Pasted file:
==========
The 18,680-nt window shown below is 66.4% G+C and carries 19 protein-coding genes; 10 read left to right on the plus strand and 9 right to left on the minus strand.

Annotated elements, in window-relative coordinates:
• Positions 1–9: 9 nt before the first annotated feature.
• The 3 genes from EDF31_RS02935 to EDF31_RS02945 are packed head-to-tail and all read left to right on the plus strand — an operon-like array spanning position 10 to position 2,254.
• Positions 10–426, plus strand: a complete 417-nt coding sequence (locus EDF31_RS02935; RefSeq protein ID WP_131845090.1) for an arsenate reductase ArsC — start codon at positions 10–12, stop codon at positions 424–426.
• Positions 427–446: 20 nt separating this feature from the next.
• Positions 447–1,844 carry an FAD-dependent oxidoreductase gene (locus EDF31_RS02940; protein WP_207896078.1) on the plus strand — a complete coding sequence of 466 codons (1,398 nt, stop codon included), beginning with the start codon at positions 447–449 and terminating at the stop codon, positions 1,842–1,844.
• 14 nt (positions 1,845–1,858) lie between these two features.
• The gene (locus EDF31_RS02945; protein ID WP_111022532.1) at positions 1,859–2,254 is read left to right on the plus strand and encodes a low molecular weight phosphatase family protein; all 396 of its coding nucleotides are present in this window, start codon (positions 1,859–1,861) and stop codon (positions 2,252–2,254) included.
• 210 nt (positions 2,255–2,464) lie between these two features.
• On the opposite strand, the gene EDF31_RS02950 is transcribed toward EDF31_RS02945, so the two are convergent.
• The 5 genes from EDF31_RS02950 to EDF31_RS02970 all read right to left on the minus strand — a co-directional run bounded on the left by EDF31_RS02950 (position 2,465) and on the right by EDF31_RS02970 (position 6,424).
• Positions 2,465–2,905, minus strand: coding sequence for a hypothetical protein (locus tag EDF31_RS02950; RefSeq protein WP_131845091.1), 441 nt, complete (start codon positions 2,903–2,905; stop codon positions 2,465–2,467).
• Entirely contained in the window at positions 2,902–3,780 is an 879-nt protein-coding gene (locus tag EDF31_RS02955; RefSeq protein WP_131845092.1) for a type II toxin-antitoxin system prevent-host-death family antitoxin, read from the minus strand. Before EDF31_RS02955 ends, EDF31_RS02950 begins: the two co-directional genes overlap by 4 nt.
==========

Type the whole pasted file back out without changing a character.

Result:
The 18,680-nt window shown below is 66.4% G+C and carries 19 protein-coding genes; 10 read left to right on the plus strand and 9 right to left on the minus strand.

Annotated elements, in window-relative coordinates:
• Positions 1–9: 9 nt before the first annotated feature.
• The 3 genes from EDF31_RS02935 to EDF31_RS02945 are packed head-to-tail and all read left to right on the plus strand — an operon-like array spanning position 10 to position 2,254.
• Positions 10–426, plus strand: a complete 417-nt coding sequence (locus EDF31_RS02935; RefSeq protein ID WP_131845090.1) for an arsenate reductase ArsC — start codon at positions 10–12, stop codon at positions 424–426.
• Positions 427–446: 20 nt separating this feature from the next.
• Positions 447–1,844 carry an FAD-dependent oxidoreductase gene (locus EDF31_RS02940; protein WP_207896078.1) on the plus strand — a complete coding sequence of 466 codons (1,398 nt, stop codon included), beginning with the start codon at positions 447–449 and terminating at the stop codon, positions 1,842–1,844.
• 14 nt (positions 1,845–1,858) lie between these two features.
• The gene (locus EDF31_RS02945; protein ID WP_111022532.1) at positions 1,859–2,254 is read left to right on the plus strand and encodes a low molecular weight phosphatase family protein; all 396 of its coding nucleotides are present in this window, start codon (positions 1,859–1,861) and stop codon (positions 2,252–2,254) included.
• 210 nt (positions 2,255–2,464) lie between these two features.
• On the opposite strand, the gene EDF31_RS02950 is transcribed toward EDF31_RS02945, so the two are convergent.
• The 5 genes from EDF31_RS02950 to EDF31_RS02970 all read right to left on the minus strand — a co-directional run bounded on the left by EDF31_RS02950 (position 2,465) and on the right by EDF31_RS02970 (position 6,424).
• Positions 2,465–2,905, minus strand: coding sequence for a hypothetical protein (locus tag EDF31_RS02950; RefSeq protein WP_131845091.1), 441 nt, complete (start codon positions 2,903–2,905; stop codon positions 2,465–2,467).
• Entirely contained in the window at positions 2,902–3,780 is an 879-nt protein-coding gene (locus tag EDF31_RS02955; RefSeq protein WP_131845092.1) for a type II toxin-antitoxin system prevent-host-death family antitoxin, read from the minus strand. Before EDF31_RS02955 ends, EDF31_RS02950 begins: the two co-directional genes overlap by 4 nt.